For a survivor of assault or abuse, learning to trust people again- particularly in an intimate relationship – is a real challenge.
It doesn’t mean that survivors are weak.
It doesn’t mean that survivors are damaged.
It does mean that a committed partner of a survivor has the privilege and the responsibility to walk beside them in the healing process; to help rather than hinder their progress.
Sarah shares her own story (linked above):
As a survivor of sexual violence, I always found it challenging to “come out” to a potential love interest about my history. It never seemed to come up naturally in conversation on a date.
There is no right or wrong approach to telling a date that you are a survivor of sexual violence. It’s a completely personal decision, and you have to figure out what works for you. In college, one of my big motivations for sharing my story publicly at Take Back the Night was to share it with the entire universe of potential love interests all at once, so I didn’t have to tell it again and again every time I met someone new.
As the years went on, I experimented with many different tactics. Sometimes, I told people on the first date. Sometimes I told them BEFORE the first date. Sometimes I told them over coffee. Sometimes I told them after a second round of drinks. Sometimes, the relationship fizzled out before I had a chance to share my story at all.
On the one hand, I never felt like I wanted to hide my history of sexual violence from dates, just like I wouldn’t hide the death of a parent or a bad car accident. Being a survivor—and the resilience that goes along with it—is such a deep part of who I am. I knew I needed a partner with an appropriate level of spiritual depth, emotional intelligence, and empathy to join me on my lifelong journey of being a survivor. On the other hand, it was a personal story and one that I didn’t necessarily want to share in detail with someone unless I saw a future together.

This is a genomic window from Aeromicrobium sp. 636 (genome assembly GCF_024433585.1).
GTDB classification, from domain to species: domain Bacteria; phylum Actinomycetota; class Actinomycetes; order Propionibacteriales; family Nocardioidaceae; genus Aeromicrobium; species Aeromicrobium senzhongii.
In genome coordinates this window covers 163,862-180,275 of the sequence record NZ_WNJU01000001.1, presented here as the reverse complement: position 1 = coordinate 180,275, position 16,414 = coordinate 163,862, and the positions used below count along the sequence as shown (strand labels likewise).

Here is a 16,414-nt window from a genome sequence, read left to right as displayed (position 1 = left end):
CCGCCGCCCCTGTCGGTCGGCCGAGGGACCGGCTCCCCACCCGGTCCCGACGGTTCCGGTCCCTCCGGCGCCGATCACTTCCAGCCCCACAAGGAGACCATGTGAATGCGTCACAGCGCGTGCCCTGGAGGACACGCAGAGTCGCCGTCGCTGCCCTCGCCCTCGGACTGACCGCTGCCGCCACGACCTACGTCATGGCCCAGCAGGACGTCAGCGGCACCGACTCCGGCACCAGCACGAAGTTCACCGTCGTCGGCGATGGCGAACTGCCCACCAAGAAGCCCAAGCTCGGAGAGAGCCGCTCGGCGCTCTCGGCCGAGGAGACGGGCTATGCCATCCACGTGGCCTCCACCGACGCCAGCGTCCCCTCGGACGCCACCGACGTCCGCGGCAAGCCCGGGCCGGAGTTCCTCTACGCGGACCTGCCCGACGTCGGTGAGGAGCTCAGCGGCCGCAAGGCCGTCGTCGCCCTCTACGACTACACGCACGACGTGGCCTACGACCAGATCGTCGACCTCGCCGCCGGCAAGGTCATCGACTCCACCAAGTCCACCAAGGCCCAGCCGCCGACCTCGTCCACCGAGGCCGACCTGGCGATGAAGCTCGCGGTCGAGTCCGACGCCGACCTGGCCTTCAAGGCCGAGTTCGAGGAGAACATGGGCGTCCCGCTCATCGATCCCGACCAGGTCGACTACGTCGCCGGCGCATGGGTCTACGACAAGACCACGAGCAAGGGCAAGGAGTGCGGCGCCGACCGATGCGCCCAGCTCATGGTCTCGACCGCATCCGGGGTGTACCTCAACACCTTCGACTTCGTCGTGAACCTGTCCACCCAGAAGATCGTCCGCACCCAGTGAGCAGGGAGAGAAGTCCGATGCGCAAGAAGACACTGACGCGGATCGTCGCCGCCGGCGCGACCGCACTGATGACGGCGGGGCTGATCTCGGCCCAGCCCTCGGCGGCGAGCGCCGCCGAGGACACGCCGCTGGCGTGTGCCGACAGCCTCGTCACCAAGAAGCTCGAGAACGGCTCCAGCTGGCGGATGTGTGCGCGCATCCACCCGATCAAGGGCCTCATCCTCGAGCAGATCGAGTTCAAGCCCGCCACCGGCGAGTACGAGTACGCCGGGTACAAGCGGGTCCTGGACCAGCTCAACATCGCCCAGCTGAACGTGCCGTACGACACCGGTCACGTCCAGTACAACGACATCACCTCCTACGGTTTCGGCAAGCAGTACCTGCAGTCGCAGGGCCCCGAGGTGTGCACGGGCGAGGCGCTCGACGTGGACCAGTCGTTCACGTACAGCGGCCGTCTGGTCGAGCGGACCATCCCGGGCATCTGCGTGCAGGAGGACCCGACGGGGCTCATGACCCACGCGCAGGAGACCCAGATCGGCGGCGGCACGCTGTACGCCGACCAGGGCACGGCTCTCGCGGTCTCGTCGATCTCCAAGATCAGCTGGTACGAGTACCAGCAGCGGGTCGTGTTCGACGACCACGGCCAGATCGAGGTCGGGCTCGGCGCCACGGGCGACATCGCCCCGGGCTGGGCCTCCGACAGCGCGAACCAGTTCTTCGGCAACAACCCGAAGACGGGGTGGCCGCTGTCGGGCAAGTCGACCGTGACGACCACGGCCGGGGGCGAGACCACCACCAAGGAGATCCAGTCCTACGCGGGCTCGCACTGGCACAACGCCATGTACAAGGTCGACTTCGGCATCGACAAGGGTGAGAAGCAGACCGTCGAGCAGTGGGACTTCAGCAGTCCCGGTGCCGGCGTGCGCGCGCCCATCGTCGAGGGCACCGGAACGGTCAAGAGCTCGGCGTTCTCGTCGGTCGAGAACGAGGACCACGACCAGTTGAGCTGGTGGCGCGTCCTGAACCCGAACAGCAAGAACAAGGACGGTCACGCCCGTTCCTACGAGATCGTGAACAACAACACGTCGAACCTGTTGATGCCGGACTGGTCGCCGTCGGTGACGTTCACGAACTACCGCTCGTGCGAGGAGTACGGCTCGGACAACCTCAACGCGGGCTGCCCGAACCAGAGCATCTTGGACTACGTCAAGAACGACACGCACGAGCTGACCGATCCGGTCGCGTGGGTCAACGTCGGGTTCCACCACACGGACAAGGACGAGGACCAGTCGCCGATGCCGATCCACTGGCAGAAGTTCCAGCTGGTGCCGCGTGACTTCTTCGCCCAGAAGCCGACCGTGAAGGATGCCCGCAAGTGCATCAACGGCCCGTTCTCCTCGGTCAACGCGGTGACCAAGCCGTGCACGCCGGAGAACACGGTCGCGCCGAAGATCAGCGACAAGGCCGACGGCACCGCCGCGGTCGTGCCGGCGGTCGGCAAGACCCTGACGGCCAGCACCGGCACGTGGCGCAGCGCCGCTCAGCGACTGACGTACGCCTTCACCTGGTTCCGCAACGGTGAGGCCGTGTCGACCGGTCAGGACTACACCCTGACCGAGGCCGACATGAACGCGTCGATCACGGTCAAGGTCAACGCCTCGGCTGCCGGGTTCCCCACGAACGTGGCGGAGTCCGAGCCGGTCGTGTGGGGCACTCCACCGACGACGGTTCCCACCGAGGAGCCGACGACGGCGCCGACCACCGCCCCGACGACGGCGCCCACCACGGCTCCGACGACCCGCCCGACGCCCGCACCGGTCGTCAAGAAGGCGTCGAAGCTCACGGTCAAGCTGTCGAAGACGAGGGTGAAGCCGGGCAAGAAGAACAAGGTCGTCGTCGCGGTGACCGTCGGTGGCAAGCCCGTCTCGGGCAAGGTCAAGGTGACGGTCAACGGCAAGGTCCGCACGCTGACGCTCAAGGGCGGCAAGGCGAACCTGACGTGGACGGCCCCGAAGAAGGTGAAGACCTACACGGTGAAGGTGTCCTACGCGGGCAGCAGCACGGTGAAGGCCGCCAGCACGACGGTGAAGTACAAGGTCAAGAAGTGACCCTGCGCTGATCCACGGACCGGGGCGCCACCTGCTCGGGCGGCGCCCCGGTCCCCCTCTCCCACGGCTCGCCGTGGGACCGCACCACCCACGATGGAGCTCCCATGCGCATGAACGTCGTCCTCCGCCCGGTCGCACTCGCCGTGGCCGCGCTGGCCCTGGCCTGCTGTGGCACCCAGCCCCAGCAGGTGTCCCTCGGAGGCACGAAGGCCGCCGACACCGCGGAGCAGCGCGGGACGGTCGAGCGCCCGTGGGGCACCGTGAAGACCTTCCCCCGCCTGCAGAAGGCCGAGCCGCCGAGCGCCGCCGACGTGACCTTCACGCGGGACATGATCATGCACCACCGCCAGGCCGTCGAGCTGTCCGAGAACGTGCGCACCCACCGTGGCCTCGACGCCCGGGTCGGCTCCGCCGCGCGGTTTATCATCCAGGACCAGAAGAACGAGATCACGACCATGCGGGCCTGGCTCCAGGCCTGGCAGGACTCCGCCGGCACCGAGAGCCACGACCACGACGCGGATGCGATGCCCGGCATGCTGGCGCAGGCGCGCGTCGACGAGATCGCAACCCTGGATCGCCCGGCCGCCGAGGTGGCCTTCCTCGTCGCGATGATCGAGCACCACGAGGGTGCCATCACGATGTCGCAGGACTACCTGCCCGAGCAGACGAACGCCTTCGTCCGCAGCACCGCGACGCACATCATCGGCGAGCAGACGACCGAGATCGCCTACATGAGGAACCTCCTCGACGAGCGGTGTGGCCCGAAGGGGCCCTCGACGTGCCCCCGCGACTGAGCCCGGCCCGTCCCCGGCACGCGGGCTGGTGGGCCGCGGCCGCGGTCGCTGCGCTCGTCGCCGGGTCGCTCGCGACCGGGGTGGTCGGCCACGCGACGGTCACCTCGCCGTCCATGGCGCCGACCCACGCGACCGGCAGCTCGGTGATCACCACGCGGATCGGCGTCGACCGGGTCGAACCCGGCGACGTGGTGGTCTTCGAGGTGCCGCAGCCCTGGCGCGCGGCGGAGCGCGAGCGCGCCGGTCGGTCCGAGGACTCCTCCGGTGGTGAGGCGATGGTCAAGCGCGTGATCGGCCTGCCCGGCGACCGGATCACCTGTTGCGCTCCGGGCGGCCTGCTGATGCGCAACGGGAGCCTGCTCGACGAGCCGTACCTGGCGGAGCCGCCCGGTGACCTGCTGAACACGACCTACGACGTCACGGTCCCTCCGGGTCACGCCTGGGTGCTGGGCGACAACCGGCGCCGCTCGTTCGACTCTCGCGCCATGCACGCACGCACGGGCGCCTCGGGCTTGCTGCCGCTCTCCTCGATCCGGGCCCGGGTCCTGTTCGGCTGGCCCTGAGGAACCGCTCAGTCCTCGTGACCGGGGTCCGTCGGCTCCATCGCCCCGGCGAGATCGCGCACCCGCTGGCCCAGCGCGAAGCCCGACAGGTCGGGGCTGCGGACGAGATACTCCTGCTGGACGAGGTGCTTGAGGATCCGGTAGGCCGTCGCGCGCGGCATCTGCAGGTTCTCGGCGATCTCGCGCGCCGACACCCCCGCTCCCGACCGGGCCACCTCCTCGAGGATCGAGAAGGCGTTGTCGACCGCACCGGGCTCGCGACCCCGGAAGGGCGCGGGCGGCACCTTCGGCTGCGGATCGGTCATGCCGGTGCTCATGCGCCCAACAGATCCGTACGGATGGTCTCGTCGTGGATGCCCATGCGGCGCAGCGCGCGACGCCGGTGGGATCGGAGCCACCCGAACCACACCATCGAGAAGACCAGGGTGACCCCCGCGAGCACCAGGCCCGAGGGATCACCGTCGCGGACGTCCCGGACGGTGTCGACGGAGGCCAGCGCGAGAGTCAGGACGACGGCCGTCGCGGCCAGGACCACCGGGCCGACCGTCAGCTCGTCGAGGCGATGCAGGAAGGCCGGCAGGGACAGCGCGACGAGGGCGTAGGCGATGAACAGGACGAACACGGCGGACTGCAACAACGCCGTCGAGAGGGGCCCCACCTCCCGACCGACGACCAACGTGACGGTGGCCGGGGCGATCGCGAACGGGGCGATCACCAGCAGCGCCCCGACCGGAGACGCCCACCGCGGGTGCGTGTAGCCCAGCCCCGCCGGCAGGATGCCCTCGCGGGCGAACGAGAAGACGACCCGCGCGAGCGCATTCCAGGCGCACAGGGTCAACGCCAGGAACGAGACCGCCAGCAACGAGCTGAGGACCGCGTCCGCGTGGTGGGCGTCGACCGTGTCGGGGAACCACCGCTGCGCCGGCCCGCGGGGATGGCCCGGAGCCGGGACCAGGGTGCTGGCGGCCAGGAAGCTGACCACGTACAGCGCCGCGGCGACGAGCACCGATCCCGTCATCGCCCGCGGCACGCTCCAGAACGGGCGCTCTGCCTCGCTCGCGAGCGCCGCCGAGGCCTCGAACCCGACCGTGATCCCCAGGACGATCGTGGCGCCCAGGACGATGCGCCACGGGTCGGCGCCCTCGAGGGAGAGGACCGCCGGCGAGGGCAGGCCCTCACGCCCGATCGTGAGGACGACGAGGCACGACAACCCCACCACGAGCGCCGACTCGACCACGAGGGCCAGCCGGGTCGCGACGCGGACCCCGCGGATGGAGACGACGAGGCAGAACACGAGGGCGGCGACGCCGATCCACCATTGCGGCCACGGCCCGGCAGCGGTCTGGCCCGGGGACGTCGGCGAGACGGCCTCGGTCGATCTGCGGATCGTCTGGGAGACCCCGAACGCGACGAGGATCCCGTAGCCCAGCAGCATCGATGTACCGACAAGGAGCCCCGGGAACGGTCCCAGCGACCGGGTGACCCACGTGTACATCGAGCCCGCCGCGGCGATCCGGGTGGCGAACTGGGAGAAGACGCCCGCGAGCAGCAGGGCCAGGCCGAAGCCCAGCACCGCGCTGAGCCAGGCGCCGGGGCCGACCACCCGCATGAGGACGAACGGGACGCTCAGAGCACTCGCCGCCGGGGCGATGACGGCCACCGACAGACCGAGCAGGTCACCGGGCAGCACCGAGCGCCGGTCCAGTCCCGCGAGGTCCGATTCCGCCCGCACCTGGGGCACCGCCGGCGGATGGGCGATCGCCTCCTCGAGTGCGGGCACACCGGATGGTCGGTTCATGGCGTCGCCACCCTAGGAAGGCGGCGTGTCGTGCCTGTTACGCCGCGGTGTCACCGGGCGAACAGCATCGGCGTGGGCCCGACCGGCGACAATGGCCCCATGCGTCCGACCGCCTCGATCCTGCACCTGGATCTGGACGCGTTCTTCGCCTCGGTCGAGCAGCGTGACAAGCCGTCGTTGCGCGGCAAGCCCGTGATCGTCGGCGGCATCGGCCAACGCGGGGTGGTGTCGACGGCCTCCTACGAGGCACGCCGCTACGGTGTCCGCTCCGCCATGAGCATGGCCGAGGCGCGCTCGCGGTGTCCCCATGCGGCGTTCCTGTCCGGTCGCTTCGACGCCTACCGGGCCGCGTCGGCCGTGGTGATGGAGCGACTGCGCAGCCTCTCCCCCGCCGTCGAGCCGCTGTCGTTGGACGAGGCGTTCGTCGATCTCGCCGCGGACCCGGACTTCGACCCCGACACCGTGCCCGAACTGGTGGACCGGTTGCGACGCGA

Ultimately, I learned to open the door to my history a little bit at a time, in ways that tracked with the developing intimacy with the relationship. For example, I referred to “darker times,” or mentioned that I saw a therapist regularly. When I started volunteering at the Boston Area Rape Crisis Center as a medical advocate and then as a survivor speaker, I found ways to drop volunteer experiences into the conversation. I found ways to start the conversation, and decided how deep I wanted to go based on the response.
As a survivor and as a human, I can only be the expert in my own experience. But throughout my decade of dating, I picked up a few pointers when it comes to encountering a survivor of sexual violence on a date.